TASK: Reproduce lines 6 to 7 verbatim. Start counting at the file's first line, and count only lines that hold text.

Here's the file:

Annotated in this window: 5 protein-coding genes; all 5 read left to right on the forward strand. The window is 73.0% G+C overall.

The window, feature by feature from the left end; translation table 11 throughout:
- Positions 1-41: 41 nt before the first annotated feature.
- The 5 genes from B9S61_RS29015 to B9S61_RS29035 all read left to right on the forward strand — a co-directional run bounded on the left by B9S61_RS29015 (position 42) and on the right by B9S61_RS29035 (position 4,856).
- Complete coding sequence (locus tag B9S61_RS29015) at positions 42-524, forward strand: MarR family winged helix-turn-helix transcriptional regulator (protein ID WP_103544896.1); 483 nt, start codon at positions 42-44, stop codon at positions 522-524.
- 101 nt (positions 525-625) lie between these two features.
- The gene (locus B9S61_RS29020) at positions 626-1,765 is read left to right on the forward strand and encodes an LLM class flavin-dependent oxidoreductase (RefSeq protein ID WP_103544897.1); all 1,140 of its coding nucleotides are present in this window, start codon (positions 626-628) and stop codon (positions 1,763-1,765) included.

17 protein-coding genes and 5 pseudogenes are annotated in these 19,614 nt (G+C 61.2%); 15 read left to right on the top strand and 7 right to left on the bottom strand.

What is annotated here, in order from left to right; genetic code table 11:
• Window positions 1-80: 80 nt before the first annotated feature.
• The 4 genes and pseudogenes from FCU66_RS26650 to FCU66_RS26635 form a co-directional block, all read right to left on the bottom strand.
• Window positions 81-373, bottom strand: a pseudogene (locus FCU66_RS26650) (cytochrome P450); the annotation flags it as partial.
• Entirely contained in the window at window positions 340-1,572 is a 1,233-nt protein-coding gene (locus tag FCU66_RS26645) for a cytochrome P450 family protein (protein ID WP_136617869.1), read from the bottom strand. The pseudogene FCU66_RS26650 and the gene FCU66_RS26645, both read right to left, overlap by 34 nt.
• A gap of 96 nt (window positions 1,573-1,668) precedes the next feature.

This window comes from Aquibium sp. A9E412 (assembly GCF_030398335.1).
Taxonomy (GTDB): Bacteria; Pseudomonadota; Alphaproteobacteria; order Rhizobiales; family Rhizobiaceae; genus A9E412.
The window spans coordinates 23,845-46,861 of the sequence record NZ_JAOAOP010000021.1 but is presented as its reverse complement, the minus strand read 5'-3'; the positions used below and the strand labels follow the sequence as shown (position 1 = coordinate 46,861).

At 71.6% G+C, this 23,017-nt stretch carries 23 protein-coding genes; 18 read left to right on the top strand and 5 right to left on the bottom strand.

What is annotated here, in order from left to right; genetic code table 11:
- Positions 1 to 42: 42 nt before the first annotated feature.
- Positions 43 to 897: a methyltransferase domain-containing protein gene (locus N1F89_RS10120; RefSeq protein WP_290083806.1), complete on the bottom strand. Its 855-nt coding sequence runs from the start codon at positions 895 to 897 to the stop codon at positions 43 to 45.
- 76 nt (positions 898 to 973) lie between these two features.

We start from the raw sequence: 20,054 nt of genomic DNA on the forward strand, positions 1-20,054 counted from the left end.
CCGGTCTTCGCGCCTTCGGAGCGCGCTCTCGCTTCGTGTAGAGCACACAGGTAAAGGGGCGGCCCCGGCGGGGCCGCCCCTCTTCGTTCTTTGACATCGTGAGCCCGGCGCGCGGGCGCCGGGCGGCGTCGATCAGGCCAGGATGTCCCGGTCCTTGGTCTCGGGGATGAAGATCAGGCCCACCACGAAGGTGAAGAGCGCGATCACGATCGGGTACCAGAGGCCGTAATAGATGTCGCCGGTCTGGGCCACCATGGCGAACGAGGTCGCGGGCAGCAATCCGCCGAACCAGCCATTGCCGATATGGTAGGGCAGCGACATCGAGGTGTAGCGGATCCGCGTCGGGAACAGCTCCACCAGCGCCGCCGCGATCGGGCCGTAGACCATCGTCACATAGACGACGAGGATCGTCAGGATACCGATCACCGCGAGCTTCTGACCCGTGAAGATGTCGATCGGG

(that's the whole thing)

- 101 nt (positions 525-625) lie between these two features.
- The gene (locus B9S61_RS29020) at positions 626-1,765 is read left to right on the forward strand and encodes an LLM class flavin-dependent oxidoreductase (RefSeq protein ID WP_103544897.1); all 1,140 of its coding nucleotides are present in this window, start codon (positions 626-628) and stop codon (positions 1,763-1,765) included.